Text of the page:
Roadie Reg dragged the speakers, amps and cables up onto the flat roof. Musically, he was tone deaf and about as creative as a plate of cold mince. He listened to hippy-dippy rock, had long lank hair and wore a Deep Purple tee-shirt, which all proved the point about his creativity. He wasn’t on the cusp of rock and pop stardom like me, or my fellow band members, but he was our mate. So we made him our road manager. Without the manager bit.
Being musicians and creatives, we didn’t do heavy lifting. Of course not, that was Roadie Reg’s role. And a neat alliteration.
I followed Reg up onto the roof with my bandmates. We plugged our guitars into the amps and laid down in the afternoon sun. As Reg hadn’t brought up the drums yet, Gary the drummer was still downstairs. He was watching Saturday afternoon TV, a cowboy series called Bonanza. Gary never had what it took to be a rock star.
Wayne, lead singer; Richard, lead guitarist and I, bass and vocals, laid on the roof in the summer sun with our shirts off. Reg did the things that roadies do, whatever that was. Gary watched TV. We had an hour before our show, plenty of time for a summer tan and a cheeky beer or two. Richard had smuggled up four cans of cheap ale in his guitar bag.
Reg suggested it might be a good idea to do a sound check. He was too serious, which is why he was the roadie (not manager) and we were the soon-to-be-mega-star musicians. Did you ever see John Lennon or Mick Jagger saying one-two, one-two into a mike?
While Reg set things up and Gary watched TV, we discussed the 3/4 beat, the E flat minor scale and classmate Susie Ford’s boobs. We decided to include Get Back by the Beatles in our set list for today. It was pretty easy to play which, on reflection, was the main criterion. We hadn’t ever got round to practicing it, but really, how hard could it be?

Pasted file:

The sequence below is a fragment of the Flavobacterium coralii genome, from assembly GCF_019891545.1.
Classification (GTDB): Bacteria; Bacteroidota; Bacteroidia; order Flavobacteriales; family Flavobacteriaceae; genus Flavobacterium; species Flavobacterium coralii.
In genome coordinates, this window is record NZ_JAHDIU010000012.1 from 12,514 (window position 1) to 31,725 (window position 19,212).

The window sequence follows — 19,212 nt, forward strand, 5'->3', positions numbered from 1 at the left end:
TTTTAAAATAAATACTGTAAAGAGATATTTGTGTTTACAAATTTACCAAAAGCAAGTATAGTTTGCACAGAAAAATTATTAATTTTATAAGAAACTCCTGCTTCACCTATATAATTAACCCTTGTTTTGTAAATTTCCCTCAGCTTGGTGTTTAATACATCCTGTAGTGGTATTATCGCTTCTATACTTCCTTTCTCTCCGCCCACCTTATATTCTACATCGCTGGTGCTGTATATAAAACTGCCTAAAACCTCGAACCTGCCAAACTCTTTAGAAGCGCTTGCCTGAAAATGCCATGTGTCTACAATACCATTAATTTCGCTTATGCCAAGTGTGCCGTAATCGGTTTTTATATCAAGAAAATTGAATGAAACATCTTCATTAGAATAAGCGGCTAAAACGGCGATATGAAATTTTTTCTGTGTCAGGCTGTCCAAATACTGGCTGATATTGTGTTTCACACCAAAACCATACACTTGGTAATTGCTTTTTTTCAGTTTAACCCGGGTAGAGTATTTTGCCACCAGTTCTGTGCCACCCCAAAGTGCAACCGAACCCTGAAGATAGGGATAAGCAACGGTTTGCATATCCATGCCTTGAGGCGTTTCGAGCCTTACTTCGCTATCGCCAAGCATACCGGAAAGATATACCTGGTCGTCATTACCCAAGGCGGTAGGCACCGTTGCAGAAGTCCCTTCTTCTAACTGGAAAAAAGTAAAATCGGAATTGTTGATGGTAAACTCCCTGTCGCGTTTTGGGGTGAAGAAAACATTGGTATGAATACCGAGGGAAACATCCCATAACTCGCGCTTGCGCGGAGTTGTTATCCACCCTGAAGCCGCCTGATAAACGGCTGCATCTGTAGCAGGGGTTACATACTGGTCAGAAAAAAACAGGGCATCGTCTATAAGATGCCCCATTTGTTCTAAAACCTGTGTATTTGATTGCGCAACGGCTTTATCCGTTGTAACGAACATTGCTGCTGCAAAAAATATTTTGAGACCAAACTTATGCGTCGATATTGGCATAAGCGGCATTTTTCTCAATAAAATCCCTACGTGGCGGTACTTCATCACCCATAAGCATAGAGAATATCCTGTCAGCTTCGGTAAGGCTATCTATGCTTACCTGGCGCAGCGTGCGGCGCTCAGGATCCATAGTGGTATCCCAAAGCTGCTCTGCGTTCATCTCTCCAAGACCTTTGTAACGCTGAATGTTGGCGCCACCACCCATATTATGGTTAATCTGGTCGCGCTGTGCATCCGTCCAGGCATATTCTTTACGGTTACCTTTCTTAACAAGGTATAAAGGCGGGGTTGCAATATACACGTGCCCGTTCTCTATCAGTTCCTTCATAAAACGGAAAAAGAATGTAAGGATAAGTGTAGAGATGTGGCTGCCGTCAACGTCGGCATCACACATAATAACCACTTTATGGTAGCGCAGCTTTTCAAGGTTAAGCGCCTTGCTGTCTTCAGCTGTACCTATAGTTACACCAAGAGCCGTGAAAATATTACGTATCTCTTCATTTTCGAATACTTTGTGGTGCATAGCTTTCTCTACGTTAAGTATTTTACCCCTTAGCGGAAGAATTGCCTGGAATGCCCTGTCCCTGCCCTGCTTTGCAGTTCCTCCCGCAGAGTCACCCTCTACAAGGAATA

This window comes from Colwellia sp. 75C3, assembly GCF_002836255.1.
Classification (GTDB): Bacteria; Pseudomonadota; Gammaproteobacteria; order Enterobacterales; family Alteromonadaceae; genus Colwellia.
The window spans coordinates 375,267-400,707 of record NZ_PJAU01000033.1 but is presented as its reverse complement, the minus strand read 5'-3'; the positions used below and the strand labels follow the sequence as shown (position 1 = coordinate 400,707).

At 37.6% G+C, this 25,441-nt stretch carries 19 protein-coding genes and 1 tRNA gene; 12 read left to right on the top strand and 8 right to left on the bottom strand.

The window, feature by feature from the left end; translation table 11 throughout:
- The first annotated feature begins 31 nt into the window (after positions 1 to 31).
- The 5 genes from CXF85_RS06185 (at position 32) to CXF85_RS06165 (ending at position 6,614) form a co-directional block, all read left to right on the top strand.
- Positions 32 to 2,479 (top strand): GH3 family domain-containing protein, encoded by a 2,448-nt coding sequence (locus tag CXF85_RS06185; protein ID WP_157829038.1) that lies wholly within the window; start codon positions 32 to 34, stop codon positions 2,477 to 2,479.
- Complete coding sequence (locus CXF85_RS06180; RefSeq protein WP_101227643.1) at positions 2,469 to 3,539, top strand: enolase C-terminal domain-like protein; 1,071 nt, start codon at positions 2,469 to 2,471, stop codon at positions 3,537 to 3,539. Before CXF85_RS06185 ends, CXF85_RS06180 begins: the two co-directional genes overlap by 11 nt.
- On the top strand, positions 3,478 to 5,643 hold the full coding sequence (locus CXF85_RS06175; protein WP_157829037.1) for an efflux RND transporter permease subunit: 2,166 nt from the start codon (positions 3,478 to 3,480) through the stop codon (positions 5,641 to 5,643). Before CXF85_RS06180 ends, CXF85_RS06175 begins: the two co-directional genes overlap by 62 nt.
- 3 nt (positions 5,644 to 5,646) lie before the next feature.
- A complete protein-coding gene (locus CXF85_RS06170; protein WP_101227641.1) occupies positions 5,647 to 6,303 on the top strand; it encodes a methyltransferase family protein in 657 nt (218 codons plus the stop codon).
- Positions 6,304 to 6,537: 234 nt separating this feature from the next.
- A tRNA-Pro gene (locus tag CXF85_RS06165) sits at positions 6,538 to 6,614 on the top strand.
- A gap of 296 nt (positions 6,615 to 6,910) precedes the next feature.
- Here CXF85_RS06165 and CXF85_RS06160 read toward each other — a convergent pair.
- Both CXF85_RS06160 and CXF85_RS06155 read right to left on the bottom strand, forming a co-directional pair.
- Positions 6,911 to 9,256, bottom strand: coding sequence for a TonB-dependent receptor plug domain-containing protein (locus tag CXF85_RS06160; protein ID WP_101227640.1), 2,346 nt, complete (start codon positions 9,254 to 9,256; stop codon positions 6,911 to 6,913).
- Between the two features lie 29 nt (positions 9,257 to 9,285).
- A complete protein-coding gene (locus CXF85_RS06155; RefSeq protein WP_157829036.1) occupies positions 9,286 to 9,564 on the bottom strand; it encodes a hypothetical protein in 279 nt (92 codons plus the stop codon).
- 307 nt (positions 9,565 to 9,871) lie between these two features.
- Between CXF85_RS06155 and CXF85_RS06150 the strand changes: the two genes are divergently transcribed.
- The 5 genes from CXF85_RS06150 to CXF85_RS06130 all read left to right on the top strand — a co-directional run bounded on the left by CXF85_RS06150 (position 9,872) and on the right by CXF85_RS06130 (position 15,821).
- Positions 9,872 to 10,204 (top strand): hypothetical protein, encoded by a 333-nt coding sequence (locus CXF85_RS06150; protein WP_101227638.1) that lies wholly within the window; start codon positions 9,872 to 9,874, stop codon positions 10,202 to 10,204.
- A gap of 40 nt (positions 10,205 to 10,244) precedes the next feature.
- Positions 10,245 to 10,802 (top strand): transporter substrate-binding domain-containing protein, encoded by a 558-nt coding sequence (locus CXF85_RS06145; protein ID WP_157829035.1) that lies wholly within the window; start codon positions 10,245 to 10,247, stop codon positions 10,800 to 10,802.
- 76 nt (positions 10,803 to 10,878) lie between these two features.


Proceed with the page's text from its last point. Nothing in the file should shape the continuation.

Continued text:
We looked up into the hazy sky from our rooftop position. The thin high clouds were wisps of white vapour across a light-blue sky, not a breath of wind disturbed the stillness. I passed the beer cans around and we drank the thin warm yellow liquid. It reminded me of something else. I chose not to share my observation with the others.
Chimes from an ice-cream van became louder as it turned into the street. It was playing a classical piece. I recognised the tune, but I didn’t know the title. Naturally.
“Anyone want an ice cream?” Gary’s dad bellowed up from the front garden.
We sat up. Did rock stars eat ice cream? We weren’t sure but to be on the safe side Wayne shouted down, “Yes please, Mr Day.”
He passed up four cones, a cold chocolate flake bar protruded from each swirl of soft white ice cream. We let Reg take a break before it melted.
Gary’s dad told us the tune from the ice cream van was Fur Elise by Beethoven and we might want to learn it.
“Beethoven needs to roll over,” Wayne said and the three of us doubled up in a fit of giggles.
Gary’s dad rolled his eyes and went back down the ladder. Reg looked at us, his face blank. Being a hippy-dippy, he didn’t understand Wayne’s clever musical allusion to Roll Over Beethoven by Chuck Berry. It’s why Reg is the roadie and, most definitely, not the manager.